Reading Rockets Reading Rockets Home Contact Us A service of WETA
First Year Teacher Program



Teacher Toolbox


 1.  Print awareness
 2.  The sounds of speech
 3.  Phonemic awareness
 4.  Phonics
 5.  Informal classroom-based assessment
 6.  Fluency
 7.  Vocabulary
 8.  Spelling
 9.  Writing
 10.  Text comprehension

Diary of a First Year Teacher

Module 2  –  The sounds of speech

  |   Pre-test  |  Intro  |  In depth  |  In practice  |  Assignments  |  Post-test  |  


Importance of Visual Input

Dr. Louisa Moats and kindergarten teacher Virginia Campbell demonstrate how modeling sounds can help children distinguish between letters.

To understand a spoken language, a child must be able to hear and distinguish the sounds that make up the language. Virtually every child raised in a normal linguistic environment can distinguish between different speech sounds in his or her native language. Almost all native English speakers can therefore hear the difference between similar English words like grow and glow. When some children produce words that sound similar, they may not be able to articulate distinctly enough for others to hear the distinction. Difficulty with articulation does not imply difficulty with perception.

Hearing the difference between similar sounding words such as grow and glow is easy for most children, but not for all children. Some children are raised in homes where English is not spoken, or where non-standard dialects of English are spoken. Likewise, some children suffer auditory trauma or ear infections that affect their ability to hear speech. Any child who is not consistently exposed to English phonology may have difficulty perceiving the subtle differences between English phonemes. Obviously, children who are not able to hear the difference between similar-sounding words like grow and glow will be confused when these words appear in context, and their comprehension skills will suffer dramatically.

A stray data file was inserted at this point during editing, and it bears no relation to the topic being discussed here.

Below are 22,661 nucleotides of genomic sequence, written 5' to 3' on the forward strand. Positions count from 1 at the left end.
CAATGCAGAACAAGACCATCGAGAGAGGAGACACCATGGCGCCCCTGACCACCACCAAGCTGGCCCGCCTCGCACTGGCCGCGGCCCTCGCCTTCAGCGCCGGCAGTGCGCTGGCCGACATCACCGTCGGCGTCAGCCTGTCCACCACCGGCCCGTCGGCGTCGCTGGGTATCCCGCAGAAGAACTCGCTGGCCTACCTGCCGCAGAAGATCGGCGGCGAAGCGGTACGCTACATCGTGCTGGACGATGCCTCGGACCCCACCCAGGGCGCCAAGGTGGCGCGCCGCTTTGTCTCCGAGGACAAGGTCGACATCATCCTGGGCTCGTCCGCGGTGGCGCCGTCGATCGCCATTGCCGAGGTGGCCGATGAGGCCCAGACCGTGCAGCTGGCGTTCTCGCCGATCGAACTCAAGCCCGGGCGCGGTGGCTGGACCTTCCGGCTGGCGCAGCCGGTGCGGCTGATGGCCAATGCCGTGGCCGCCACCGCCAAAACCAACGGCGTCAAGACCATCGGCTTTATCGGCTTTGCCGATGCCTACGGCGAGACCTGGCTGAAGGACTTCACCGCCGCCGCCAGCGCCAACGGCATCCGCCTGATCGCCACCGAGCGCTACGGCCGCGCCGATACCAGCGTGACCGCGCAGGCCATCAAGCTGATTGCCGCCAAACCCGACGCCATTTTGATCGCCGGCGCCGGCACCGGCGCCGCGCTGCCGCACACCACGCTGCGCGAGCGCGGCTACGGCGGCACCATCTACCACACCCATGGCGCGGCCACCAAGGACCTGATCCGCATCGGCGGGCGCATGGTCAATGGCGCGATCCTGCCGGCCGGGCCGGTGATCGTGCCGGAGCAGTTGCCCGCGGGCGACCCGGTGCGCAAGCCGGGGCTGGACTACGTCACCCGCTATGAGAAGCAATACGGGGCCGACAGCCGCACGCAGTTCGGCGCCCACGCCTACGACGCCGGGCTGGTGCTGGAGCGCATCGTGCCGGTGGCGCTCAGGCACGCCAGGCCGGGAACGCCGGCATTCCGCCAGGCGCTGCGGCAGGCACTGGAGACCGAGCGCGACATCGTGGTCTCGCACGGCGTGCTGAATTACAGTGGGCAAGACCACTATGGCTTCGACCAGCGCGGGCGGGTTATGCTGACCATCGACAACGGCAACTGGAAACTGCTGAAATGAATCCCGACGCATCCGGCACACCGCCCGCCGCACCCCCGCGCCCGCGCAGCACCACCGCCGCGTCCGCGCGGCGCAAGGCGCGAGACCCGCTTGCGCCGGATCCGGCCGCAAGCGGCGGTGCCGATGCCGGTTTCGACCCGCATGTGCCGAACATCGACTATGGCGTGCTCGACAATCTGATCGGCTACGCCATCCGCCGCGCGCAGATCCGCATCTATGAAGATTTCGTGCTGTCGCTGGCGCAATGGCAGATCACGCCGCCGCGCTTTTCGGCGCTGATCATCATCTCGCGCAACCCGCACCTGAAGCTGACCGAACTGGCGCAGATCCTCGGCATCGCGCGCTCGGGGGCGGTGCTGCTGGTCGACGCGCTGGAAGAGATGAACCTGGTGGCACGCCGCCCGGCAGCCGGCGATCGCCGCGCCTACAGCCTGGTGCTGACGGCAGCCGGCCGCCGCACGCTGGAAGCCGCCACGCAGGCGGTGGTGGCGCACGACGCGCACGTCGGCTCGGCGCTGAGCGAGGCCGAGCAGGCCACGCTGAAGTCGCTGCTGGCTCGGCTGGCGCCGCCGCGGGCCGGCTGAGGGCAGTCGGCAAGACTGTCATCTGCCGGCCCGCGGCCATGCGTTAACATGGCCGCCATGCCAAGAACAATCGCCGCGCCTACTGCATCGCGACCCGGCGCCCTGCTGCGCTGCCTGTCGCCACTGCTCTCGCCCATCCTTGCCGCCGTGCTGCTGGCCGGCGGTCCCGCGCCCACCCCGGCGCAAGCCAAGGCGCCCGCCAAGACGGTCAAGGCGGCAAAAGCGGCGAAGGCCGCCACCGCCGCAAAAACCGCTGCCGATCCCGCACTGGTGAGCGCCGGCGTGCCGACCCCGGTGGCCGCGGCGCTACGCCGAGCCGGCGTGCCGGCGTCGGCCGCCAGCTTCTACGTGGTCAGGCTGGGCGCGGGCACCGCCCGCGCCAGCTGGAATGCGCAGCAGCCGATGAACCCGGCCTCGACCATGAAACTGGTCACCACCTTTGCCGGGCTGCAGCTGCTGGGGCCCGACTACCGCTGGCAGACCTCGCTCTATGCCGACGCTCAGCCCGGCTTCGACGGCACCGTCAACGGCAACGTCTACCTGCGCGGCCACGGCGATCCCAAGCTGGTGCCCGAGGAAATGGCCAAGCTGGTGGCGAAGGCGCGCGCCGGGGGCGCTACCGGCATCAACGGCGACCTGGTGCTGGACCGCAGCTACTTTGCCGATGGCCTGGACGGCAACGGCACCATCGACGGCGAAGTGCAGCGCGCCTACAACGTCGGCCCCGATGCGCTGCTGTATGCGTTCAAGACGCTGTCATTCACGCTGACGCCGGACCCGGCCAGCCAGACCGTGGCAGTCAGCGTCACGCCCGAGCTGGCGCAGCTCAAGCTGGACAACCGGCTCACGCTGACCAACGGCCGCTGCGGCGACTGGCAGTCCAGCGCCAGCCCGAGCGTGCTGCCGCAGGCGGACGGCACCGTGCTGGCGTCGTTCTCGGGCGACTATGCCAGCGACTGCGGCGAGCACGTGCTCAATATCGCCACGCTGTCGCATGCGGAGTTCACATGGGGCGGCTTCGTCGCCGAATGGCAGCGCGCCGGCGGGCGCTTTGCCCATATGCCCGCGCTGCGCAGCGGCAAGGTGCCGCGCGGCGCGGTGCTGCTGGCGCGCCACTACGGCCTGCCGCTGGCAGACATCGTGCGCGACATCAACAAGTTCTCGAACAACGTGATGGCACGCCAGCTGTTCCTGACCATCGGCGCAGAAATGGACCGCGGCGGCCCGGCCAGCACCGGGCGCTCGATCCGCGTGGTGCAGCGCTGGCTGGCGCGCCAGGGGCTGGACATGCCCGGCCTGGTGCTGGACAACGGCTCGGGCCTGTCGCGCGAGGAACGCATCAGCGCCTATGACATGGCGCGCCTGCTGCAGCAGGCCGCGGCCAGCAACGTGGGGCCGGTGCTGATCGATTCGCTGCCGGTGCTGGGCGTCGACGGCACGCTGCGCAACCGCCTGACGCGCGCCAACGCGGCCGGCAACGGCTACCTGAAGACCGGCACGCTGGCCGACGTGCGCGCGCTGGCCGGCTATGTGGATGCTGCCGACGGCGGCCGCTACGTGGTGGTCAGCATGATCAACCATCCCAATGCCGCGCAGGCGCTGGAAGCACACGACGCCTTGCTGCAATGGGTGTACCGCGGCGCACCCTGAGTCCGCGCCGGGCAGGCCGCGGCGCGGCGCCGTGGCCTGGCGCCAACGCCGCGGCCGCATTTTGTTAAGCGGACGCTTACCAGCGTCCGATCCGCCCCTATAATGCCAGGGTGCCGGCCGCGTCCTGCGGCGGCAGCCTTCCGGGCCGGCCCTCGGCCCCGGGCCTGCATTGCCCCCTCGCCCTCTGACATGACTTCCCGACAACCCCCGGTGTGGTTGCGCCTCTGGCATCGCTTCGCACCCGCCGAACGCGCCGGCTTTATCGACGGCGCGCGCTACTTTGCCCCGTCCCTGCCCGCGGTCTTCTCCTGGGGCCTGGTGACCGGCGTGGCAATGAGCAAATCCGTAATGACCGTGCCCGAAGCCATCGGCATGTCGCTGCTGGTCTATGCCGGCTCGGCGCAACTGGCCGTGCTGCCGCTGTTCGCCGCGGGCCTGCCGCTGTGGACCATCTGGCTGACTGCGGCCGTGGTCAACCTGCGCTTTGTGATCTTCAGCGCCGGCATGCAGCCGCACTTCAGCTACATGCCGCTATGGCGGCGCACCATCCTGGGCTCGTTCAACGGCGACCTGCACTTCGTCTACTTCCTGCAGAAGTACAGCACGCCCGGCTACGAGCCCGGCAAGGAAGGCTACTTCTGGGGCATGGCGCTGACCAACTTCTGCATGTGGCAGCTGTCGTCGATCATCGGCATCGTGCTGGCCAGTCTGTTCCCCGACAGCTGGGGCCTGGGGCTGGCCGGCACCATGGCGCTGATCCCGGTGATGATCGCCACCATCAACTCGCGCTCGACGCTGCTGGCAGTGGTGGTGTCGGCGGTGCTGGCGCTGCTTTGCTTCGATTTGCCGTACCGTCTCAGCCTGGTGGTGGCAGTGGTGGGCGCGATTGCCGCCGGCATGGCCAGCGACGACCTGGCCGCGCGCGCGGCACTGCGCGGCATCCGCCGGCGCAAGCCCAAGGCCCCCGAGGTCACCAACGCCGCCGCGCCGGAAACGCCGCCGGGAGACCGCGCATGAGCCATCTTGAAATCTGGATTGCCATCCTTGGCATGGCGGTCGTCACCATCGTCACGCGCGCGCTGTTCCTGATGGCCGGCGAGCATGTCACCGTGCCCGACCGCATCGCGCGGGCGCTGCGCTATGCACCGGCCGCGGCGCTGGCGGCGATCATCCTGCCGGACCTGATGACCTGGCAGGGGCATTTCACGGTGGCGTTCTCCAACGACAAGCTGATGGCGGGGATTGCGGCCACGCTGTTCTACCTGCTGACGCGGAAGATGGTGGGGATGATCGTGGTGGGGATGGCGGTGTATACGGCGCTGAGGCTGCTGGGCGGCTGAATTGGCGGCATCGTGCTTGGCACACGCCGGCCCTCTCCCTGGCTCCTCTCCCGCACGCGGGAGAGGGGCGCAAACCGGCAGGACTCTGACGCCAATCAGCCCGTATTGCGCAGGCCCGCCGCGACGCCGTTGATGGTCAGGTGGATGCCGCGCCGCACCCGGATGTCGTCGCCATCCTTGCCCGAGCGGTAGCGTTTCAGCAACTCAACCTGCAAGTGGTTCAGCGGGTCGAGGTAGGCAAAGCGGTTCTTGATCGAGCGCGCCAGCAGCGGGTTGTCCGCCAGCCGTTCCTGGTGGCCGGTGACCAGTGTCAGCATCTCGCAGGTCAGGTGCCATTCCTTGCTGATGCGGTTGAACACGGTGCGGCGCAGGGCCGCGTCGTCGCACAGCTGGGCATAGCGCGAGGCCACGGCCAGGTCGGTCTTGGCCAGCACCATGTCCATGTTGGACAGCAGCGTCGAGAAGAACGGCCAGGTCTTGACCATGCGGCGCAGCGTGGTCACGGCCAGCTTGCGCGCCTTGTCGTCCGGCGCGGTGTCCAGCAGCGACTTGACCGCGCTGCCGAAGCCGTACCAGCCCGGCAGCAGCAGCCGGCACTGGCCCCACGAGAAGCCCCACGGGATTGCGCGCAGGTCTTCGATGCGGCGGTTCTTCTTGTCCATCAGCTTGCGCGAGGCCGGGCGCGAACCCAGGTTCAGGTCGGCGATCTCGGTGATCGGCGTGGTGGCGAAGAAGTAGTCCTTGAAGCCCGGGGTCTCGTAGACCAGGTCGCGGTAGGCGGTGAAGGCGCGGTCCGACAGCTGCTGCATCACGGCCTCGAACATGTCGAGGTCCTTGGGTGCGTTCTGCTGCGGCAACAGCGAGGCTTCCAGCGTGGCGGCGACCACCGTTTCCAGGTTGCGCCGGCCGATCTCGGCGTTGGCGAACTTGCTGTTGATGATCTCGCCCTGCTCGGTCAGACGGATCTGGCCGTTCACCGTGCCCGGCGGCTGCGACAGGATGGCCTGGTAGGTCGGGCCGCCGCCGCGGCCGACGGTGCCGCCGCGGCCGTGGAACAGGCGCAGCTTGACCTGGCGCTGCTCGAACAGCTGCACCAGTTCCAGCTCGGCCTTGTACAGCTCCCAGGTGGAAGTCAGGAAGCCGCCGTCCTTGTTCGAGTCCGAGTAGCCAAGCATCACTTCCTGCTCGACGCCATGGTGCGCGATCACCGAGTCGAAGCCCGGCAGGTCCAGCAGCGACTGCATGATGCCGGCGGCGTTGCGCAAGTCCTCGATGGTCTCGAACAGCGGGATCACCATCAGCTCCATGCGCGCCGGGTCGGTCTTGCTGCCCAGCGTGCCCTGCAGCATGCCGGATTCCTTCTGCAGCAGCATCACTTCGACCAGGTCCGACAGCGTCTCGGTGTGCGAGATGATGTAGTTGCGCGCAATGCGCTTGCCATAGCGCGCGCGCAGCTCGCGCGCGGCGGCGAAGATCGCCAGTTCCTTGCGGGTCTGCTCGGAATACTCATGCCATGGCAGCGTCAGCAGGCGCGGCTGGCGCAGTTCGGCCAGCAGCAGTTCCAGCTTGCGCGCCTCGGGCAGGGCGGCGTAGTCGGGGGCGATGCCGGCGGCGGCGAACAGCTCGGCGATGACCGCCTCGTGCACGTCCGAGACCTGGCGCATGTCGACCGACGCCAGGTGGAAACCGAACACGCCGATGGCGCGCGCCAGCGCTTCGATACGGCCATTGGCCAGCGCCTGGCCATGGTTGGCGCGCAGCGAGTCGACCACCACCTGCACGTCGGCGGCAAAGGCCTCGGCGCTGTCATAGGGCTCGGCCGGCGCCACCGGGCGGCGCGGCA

Instruction tip: Young children sometimes have problems articulating certain sounds, but they can usually distinguish between the sounds within a word when somebody else speaks. In other words, they do not have a problem with phonology; they have a problem with articulation. To test whether or not a child has simply made a speech error, try parroting the word back to the child in the form of a question. If the child says, "I want to go pray outside," ask the child, "You want to go pray outside?" The child with normal phonologic skills will repeat herself, emphasizing the indistinct word, in an attempt to make you understand what she is trying to say.

Teaching Tip: Examples of similar sounding words that might be used could be slow and snow, or black and back.

Assessment tip: Play the "same or different" game. Generate pairs of words that are either identical or that differ in a subtle way. Say them out loud and ask the child if they are the same or different. Children should rarely miss the ones that are different. If the child misses more than just a few, please consult with the speech therapist at your school, or advise parents to take the child to a pediatrician or an audiologist.

Excerpted from: The Cognitive Elements of Reading, Southwest Educational Development Laboratory

To play this clip, you'll need a copy of the free RealOne Player. Most computers already have it installed, or you can download it now.

First Year Teacher was a pilot project of Reading Rockets, which is service of WETA, Washington D.C.'s flagship public television station. Funding for First Year Teacher was provided by the U.S. Department of Education, Office of Special Education Programs; The Morris & Gwendolyn Cafritz Foundation; and The Overbrook Foundation.

© 2004 WETA